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Canada moves into Shetland salmon
NORTH America’s largest fish farming business has bought into the Shetland and Orkney salmon industry for £122.5 million. Cooke Aquaculture announced on Tuesday that they had purchased the northern isles assets of Marine Harvest after that company bought out Polish-owned Meridian Salmon last year. In Shetland the deal covers the bulk of fish farming in Unst, Yell and the west mainland around Aith and Walls, which produce 11,000 tonnes. The company grows a further 6,400 tonnes of salmon in Orkney.
Acquitted over raising finger at witness
A FORMER salmon manager accused of sticking his middle finger up at a witness in an investigation over seal deaths in Shetland was acquitted in Lerwick Sheriff Court on Wednesday. Graham McNally, of 20 Fogralea, Lerwick, denied that he gesticulated at 41 year old Brydon Goodlad on 4 October last year while he and his wife were leaving the town in their car. Sheriff Philip Mann did not believe McNally’s claim he never made the gesture, but said it may not have been intended to upset the Goodlads.
Court challenged over dead seal evidence
A WILDLIFE campaign group has challenged the Crown Office over evidence withheld from court that seals had been killed in illegal nets at a Shetland salmon farm. On Tuesday Meridian Salmon’s former Shetland regional manager Graham McNally admitted setting non-selective nets for the purpose of trapping and killing seals between March and August 2011. The 52 year old was fined £800 after the court was told that no seals or other wildlife had been killed in the nets, that were set at the Hoganess salmon farm’s Cloudin site in Vaila Sound, off Shetland’s west side.
Ex salmon manager fined over seal nets
THE FORMER regional manager of a Shetland salmon farm has been fined £800 after he pled guilty to setting nets for the purpose of taking and killing seals at Lerwick Sheriff Court on Tuesday. Graham McNally, of 89 Sandveien, Lerwick, was arrested after a raid by police and investigators from the animal welfare charity Scottish SPCA on the Hoganess salmon farm in August 2011. The investigators found green “curtain” nets dangling from walkways around two out of 12 cages at the Cloudin site, in Vaila Sound, off Shetland’s west mainland.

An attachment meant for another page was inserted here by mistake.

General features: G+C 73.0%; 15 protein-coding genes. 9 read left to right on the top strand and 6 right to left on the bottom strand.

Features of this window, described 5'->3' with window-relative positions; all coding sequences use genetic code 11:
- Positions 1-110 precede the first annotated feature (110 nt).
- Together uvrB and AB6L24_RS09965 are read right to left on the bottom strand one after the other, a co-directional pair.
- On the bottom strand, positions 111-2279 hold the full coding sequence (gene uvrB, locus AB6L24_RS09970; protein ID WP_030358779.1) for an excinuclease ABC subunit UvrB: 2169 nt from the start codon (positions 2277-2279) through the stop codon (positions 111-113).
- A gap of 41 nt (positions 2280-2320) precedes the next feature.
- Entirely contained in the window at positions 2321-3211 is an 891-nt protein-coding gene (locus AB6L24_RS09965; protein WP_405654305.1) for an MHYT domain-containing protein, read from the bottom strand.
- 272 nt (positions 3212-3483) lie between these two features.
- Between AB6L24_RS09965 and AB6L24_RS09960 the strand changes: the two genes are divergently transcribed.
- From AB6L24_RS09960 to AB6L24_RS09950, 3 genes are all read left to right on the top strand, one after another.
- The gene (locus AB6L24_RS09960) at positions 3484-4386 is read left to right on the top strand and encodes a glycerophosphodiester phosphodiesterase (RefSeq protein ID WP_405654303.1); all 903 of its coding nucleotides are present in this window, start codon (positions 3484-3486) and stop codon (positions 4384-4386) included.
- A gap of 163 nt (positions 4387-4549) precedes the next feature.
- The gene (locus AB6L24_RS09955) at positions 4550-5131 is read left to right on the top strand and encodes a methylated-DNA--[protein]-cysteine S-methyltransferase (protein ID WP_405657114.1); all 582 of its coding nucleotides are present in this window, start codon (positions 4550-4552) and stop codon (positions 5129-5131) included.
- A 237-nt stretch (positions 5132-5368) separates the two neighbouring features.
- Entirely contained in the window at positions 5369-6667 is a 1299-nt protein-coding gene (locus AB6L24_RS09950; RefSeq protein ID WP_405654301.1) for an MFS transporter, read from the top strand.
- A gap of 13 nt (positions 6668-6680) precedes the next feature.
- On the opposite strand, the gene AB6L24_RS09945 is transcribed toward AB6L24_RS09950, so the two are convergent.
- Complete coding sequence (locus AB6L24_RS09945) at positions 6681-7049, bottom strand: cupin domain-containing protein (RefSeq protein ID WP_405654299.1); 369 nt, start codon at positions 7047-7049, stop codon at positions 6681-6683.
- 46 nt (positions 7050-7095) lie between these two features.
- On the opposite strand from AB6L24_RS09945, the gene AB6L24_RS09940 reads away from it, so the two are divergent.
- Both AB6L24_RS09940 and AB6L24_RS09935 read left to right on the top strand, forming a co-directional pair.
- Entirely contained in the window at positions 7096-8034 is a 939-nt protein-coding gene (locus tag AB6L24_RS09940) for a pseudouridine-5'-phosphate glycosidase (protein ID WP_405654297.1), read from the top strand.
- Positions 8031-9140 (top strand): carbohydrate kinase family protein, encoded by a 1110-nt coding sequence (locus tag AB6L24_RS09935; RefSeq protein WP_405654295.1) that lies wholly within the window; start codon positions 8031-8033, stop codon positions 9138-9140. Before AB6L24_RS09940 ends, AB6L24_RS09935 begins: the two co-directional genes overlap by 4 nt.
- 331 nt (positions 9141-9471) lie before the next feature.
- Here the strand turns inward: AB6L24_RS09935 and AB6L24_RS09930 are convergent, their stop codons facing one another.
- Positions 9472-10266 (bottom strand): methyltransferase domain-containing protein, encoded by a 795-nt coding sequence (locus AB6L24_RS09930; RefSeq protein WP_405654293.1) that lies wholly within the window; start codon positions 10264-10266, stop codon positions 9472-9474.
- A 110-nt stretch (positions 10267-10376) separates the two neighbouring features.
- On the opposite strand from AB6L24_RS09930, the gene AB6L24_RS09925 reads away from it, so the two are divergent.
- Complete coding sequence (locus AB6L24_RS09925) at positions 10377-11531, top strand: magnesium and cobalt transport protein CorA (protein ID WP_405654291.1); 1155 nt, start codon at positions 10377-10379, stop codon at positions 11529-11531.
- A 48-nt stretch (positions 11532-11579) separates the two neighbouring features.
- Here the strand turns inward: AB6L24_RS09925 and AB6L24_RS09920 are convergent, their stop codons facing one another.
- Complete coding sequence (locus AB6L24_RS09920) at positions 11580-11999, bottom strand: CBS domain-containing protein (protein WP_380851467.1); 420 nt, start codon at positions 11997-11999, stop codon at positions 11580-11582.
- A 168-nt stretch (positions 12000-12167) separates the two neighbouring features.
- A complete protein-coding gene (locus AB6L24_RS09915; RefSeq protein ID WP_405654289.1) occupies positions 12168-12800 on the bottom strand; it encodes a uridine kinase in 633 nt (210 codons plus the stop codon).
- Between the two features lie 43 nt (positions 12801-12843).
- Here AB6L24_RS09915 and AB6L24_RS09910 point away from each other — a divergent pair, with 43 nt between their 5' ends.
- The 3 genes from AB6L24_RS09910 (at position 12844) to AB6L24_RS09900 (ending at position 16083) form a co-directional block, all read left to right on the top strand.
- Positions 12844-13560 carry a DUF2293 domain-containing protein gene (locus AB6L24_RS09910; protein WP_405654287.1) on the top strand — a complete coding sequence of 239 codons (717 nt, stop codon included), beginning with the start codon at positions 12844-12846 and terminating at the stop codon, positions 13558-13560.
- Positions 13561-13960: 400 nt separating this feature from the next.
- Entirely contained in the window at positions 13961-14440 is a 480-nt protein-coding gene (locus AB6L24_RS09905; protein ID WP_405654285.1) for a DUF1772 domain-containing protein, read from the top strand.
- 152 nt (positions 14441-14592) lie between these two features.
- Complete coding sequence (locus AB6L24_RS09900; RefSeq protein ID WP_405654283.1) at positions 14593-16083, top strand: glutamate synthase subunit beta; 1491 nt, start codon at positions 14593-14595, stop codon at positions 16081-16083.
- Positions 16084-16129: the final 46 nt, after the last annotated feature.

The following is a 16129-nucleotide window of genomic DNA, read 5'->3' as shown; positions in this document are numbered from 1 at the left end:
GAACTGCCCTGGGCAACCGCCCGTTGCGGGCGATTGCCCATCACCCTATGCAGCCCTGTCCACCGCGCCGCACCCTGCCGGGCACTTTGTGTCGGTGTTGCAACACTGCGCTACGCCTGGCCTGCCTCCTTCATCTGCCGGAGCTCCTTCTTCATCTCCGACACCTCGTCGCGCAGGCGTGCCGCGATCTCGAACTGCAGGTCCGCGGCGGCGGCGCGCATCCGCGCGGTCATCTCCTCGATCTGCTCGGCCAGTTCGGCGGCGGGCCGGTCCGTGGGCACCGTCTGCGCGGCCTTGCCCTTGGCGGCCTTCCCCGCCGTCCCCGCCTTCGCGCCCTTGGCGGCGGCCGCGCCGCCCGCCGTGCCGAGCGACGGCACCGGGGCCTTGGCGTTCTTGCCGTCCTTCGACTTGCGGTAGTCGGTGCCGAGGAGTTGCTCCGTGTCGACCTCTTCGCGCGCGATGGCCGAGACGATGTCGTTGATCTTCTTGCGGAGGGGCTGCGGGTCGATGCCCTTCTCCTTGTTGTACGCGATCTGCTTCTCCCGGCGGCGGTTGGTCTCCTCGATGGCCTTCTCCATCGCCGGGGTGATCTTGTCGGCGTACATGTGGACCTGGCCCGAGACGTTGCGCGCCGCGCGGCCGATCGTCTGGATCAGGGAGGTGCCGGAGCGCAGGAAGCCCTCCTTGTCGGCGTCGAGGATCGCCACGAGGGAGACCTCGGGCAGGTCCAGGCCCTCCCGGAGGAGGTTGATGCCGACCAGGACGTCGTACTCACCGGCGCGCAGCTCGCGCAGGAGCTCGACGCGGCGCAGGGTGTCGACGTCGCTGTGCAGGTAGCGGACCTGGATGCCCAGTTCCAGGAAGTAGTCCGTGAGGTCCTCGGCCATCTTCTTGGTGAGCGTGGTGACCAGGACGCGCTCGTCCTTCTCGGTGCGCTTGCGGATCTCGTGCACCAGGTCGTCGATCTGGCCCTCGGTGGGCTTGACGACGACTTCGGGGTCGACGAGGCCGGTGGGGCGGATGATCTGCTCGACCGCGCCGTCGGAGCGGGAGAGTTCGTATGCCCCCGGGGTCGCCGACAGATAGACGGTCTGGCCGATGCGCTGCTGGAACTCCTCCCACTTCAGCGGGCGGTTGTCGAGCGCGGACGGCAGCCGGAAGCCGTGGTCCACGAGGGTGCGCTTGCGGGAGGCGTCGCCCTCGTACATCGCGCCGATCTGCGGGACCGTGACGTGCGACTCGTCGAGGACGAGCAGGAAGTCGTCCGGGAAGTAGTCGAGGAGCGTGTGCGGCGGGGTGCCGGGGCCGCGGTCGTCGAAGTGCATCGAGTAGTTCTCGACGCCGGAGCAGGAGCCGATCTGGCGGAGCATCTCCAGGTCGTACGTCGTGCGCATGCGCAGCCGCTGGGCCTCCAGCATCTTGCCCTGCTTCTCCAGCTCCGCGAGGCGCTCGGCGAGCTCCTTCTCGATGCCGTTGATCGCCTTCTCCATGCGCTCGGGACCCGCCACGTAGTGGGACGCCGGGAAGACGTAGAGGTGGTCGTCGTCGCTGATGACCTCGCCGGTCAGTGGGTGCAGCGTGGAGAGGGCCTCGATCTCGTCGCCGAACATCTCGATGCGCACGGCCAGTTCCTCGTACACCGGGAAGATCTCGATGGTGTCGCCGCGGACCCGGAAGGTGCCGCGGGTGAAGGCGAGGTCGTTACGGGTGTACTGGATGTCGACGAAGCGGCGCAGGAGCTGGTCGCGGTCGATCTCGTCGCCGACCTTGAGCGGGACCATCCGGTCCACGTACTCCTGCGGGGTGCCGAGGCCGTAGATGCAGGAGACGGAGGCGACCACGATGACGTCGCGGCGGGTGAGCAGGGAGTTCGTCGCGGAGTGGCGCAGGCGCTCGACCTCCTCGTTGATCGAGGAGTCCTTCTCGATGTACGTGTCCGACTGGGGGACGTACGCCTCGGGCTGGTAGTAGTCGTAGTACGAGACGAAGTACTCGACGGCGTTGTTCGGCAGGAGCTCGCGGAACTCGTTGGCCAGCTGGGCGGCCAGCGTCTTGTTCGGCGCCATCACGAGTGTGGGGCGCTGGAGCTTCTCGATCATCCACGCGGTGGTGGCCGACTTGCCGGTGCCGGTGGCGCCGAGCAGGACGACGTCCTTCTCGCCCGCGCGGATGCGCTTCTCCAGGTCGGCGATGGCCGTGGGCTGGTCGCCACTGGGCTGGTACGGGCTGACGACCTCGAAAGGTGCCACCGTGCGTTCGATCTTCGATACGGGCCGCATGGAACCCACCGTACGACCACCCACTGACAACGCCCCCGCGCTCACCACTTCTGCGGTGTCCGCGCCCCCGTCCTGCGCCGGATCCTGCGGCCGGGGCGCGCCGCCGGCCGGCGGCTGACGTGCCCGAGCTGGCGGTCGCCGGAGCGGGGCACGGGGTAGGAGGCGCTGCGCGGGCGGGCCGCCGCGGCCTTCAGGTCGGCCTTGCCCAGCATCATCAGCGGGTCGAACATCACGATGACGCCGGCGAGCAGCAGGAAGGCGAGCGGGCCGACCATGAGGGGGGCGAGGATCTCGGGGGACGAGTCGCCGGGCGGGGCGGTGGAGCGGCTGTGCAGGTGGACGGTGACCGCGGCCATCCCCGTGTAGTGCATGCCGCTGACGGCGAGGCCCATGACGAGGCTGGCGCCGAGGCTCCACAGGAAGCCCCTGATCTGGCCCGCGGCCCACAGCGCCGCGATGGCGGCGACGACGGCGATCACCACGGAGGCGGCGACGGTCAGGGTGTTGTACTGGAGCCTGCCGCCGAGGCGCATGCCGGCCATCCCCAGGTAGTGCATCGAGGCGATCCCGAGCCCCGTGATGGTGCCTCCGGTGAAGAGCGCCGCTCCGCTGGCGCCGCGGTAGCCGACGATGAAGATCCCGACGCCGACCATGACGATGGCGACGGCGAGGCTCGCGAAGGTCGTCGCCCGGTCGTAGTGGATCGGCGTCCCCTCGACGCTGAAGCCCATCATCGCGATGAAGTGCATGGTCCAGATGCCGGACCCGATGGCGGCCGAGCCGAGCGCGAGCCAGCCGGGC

Salmon farmers deny netting seals
TWO salmon farm managers have pled not guilty to unlawfully killing seals in Shetland and will go on trial on 15 November at Lerwick Sheriff Court. Graham McNally, aged 51, of 89 Sandveien, Lerwick, and Ross Morrison, aged 30, of 1 Union Cottages, Lerwick, face charges of using nets to unlawfully take or kill grey and common seals between August 2009 and August 2011. The two men were employed as regional manager and site manager of the Hoganess Salmon Farm, which is now owned by Meridian Salmon, based in Rosyth. They have since been suspended.
Salmon farm managers charged with seal deaths
TWO salmon farm managers in Shetland have been charged with unlawfully killing seals at Lerwick Sheriff Court. Graham McNally, aged 51, of 89 Sandveien, Lerwick, and Ross Morrison, aged 39, of 1 Union Cottages, Lerwick, have been charged under the European Habitats directive. The two men are accused of using nets for the purpose of taking or killing grey and common seals at two sites off Shetland’s west mainland run by Meridian Salmon Group. The offences are alleged to have taken place at the Cloudin site and the Hoganess salmon farm on or between 1 August 2009 and 1 August 2011. Neither of the accused men have made a plea and the case was continued at Lerwick Sheriff Court for two weeks until 21 March. Meridian Salmon said last month that the two men had been suspended from work and the company was carrying out its own internal investigation into the allegations.